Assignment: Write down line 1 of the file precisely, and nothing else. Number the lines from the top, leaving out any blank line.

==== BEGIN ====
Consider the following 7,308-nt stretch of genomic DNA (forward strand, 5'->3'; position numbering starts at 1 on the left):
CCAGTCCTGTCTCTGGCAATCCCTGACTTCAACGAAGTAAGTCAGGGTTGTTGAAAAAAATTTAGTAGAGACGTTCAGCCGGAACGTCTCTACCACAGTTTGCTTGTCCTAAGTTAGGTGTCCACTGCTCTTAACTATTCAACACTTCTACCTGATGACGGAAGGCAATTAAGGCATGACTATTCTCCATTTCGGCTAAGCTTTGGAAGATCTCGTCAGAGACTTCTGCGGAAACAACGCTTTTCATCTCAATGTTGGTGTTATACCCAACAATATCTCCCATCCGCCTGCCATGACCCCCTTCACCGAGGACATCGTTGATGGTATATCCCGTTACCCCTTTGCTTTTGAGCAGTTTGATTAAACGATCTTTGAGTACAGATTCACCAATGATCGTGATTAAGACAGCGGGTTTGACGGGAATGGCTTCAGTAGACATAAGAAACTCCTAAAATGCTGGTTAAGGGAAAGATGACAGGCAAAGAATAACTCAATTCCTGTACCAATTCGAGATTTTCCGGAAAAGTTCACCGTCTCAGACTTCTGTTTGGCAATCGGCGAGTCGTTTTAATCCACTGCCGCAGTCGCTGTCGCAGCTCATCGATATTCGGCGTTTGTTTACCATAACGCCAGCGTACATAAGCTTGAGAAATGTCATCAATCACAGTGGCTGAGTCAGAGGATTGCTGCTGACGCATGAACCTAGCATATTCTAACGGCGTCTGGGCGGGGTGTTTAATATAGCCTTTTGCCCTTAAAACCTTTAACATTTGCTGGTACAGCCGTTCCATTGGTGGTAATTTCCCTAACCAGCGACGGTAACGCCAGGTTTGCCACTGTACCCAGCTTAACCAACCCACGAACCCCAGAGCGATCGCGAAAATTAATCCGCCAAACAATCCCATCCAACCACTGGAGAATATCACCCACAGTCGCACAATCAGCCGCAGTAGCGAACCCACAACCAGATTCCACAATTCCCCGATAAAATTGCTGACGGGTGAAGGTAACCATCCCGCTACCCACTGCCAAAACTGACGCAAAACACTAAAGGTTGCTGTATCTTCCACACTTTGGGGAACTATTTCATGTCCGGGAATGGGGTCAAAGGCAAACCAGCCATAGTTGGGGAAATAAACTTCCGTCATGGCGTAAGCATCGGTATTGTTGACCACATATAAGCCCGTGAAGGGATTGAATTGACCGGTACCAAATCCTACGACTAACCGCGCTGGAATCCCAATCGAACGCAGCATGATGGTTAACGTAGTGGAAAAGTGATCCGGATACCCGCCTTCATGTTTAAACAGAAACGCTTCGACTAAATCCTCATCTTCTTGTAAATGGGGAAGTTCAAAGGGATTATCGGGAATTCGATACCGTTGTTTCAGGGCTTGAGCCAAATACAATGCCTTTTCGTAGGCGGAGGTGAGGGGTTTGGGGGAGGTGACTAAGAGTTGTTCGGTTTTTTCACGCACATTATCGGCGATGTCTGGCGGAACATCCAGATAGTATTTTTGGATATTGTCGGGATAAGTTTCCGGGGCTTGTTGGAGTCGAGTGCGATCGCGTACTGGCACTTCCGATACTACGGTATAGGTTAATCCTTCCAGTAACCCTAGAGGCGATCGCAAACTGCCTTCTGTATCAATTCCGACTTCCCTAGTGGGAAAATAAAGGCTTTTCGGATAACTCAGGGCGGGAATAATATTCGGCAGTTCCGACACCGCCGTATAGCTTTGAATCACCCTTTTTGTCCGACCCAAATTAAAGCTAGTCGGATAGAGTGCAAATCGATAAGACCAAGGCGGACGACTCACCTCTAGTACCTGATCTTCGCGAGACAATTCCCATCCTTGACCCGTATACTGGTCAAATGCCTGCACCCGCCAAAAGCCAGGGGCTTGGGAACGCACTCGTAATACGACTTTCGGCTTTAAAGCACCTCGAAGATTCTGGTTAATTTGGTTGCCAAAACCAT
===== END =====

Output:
Consider the following 7,308-nt stretch of genomic DNA (forward strand, 5'->3'; position numbering starts at 1 on the left):